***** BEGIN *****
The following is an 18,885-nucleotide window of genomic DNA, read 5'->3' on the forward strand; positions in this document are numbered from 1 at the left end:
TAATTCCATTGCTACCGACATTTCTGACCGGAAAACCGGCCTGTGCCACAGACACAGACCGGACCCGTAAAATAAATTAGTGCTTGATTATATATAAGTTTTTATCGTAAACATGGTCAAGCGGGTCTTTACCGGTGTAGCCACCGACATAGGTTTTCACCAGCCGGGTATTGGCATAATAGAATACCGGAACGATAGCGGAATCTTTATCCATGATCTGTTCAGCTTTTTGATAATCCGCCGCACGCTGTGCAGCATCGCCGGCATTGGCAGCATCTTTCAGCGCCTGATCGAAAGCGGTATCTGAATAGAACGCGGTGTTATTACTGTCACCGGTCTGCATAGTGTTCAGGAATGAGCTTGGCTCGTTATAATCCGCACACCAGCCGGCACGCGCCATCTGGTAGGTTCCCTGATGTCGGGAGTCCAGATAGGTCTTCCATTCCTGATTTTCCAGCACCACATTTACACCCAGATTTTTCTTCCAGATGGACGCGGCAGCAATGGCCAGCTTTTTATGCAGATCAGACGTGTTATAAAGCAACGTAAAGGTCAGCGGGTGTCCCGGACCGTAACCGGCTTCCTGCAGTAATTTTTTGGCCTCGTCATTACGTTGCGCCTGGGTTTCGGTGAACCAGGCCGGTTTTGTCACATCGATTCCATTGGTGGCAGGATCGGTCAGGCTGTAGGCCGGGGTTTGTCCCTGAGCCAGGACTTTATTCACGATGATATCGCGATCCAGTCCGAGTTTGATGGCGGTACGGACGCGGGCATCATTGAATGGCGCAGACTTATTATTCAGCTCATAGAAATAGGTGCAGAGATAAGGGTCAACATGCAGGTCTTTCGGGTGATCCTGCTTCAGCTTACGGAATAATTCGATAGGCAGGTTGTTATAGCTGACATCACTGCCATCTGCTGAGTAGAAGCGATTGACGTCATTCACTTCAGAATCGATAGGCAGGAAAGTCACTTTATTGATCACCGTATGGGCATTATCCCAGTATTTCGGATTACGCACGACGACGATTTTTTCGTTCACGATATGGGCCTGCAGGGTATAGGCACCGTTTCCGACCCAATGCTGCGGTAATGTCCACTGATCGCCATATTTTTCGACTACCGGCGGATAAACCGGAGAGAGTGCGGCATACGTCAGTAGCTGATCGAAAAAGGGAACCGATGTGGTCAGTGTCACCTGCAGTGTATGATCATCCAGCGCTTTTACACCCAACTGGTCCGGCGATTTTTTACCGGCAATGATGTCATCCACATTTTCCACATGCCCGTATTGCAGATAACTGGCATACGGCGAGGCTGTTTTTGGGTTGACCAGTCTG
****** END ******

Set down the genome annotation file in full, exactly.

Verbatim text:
The following is an 18,885-nucleotide window of genomic DNA, read 5'->3' on the forward strand; positions in this document are numbered from 1 at the left end:
TAATTCCATTGCTACCGACATTTCTGACCGGAAAACCGGCCTGTGCCACAGACACAGACCGGACCCGTAAAATAAATTAGTGCTTGATTATATATAAGTTTTTATCGTAAACATGGTCAAGCGGGTCTTTACCGGTGTAGCCACCGACATAGGTTTTCACCAGCCGGGTATTGGCATAATAGAATACCGGAACGATAGCGGAATCTTTATCCATGATCTGTTCAGCTTTTTGATAATCCGCCGCACGCTGTGCAGCATCGCCGGCATTGGCAGCATCTTTCAGCGCCTGATCGAAAGCGGTATCTGAATAGAACGCGGTGTTATTACTGTCACCGGTCTGCATAGTGTTCAGGAATGAGCTTGGCTCGTTATAATCCGCACACCAGCCGGCACGCGCCATCTGGTAGGTTCCCTGATGTCGGGAGTCCAGATAGGTCTTCCATTCCTGATTTTCCAGCACCACATTTACACCCAGATTTTTCTTCCAGATGGACGCGGCAGCAATGGCCAGCTTTTTATGCAGATCAGACGTGTTATAAAGCAACGTAAAGGTCAGCGGGTGTCCCGGACCGTAACCGGCTTCCTGCAGTAATTTTTTGGCCTCGTCATTACGTTGCGCCTGGGTTTCGGTGAACCAGGCCGGTTTTGTCACATCGATTCCATTGGTGGCAGGATCGGTCAGGCTGTAGGCCGGGGTTTGTCCCTGAGCCAGGACTTTATTCACGATGATATCGCGATCCAGTCCGAGTTTGATGGCGGTACGGACGCGGGCATCATTGAATGGCGCAGACTTATTATTCAGCTCATAGAAATAGGTGCAGAGATAAGGGTCAACATGCAGGTCTTTCGGGTGATCCTGCTTCAGCTTACGGAATAATTCGATAGGCAGGTTGTTATAGCTGACATCACTGCCATCTGCTGAGTAGAAGCGATTGACGTCATTCACTTCAGAATCGATAGGCAGGAAAGTCACTTTATTGATCACCGTATGGGCATTATCCCAGTATTTCGGATTACGCACGACGACGATTTTTTCGTTCACGATATGGGCCTGCAGGGTATAGGCACCGTTTCCGACCCAATGCTGCGGTAATGTCCACTGATCGCCATATTTTTCGACTACCGGCGGATAAACCGGAGAGAGTGCGGCATACGTCAGTAGCTGATCGAAAAAGGGAACCGATGTGGTCAGTGTCACCTGCAGTGTATGATCATCCAGCGCTTTTACACCCAACTGGTCCGGCGATTTTTTACCGGCAATGATGTCATCCACATTTTCCACATGCCCGTATTGCAGATAACTGGCATACGGCGAGGCTGTTTTTGGGTTGACCAGTCTG